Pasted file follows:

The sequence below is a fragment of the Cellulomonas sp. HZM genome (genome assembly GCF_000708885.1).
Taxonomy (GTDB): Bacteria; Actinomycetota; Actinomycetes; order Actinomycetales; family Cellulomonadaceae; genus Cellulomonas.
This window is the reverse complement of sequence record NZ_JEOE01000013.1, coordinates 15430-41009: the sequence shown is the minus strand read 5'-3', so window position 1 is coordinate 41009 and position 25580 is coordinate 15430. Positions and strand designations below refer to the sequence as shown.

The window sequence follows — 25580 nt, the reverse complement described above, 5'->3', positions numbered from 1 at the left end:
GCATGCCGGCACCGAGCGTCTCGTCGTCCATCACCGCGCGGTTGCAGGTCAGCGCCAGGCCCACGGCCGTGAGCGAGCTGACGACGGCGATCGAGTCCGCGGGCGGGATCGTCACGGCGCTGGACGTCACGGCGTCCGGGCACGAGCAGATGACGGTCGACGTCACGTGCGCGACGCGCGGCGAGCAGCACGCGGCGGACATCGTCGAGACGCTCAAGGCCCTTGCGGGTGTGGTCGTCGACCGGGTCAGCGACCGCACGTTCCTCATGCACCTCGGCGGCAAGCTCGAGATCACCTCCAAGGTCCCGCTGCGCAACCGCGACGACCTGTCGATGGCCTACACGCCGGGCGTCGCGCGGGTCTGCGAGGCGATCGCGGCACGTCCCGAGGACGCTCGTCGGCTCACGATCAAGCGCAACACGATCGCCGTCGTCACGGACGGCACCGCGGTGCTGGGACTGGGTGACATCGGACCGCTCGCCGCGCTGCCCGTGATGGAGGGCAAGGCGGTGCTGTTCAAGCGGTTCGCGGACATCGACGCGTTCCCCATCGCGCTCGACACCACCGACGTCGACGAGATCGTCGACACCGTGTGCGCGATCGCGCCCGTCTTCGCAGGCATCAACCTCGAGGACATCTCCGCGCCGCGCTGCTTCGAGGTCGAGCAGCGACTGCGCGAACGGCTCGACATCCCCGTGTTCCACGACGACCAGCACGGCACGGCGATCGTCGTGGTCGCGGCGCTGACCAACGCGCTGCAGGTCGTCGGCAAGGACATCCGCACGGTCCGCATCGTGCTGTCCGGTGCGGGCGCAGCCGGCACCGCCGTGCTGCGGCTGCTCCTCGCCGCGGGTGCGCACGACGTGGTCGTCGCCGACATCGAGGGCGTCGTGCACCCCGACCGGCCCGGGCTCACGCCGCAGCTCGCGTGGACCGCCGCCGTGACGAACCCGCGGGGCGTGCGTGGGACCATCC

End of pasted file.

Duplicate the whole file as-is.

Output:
The sequence below is a fragment of the Cellulomonas sp. HZM genome (genome assembly GCF_000708885.1).
Taxonomy (GTDB): Bacteria; Actinomycetota; Actinomycetes; order Actinomycetales; family Cellulomonadaceae; genus Cellulomonas.
This window is the reverse complement of sequence record NZ_JEOE01000013.1, coordinates 15430-41009: the sequence shown is the minus strand read 5'-3', so window position 1 is coordinate 41009 and position 25580 is coordinate 15430. Positions and strand designations below refer to the sequence as shown.

The window sequence follows — 25580 nt, the reverse complement described above, 5'->3', positions numbered from 1 at the left end:
GCATGCCGGCACCGAGCGTCTCGTCGTCCATCACCGCGCGGTTGCAGGTCAGCGCCAGGCCCACGGCCGTGAGCGAGCTGACGACGGCGATCGAGTCCGCGGGCGGGATCGTCACGGCGCTGGACGTCACGGCGTCCGGGCACGAGCAGATGACGGTCGACGTCACGTGCGCGACGCGCGGCGAGCAGCACGCGGCGGACATCGTCGAGACGCTCAAGGCCCTTGCGGGTGTGGTCGTCGACCGGGTCAGCGACCGCACGTTCCTCATGCACCTCGGCGGCAAGCTCGAGATCACCTCCAAGGTCCCGCTGCGCAACCGCGACGACCTGTCGATGGCCTACACGCCGGGCGTCGCGCGGGTCTGCGAGGCGATCGCGGCACGTCCCGAGGACGCTCGTCGGCTCACGATCAAGCGCAACACGATCGCCGTCGTCACGGACGGCACCGCGGTGCTGGGACTGGGTGACATCGGACCGCTCGCCGCGCTGCCCGTGATGGAGGGCAAGGCGGTGCTGTTCAAGCGGTTCGCGGACATCGACGCGTTCCCCATCGCGCTCGACACCACCGACGTCGACGAGATCGTCGACACCGTGTGCGCGATCGCGCCCGTCTTCGCAGGCATCAACCTCGAGGACATCTCCGCGCCGCGCTGCTTCGAGGTCGAGCAGCGACTGCGCGAACGGCTCGACATCCCCGTGTTCCACGACGACCAGCACGGCACGGCGATCGTCGTGGTCGCGGCGCTGACCAACGCGCTGCAGGTCGTCGGCAAGGACATCCGCACGGTCCGCATCGTGCTGTCCGGTGCGGGCGCAGCCGGCACCGCCGTGCTGCGGCTGCTCCTCGCCGCGGGTGCGCACGACGTGGTCGTCGCCGACATCGAGGGCGTCGTGCACCCCGACCGGCCCGGGCTCACGCCGCAGCTCGCGTGGACCGCCGCCGTGACGAACCCGCGGGGCGTGCGTGGGACCATCC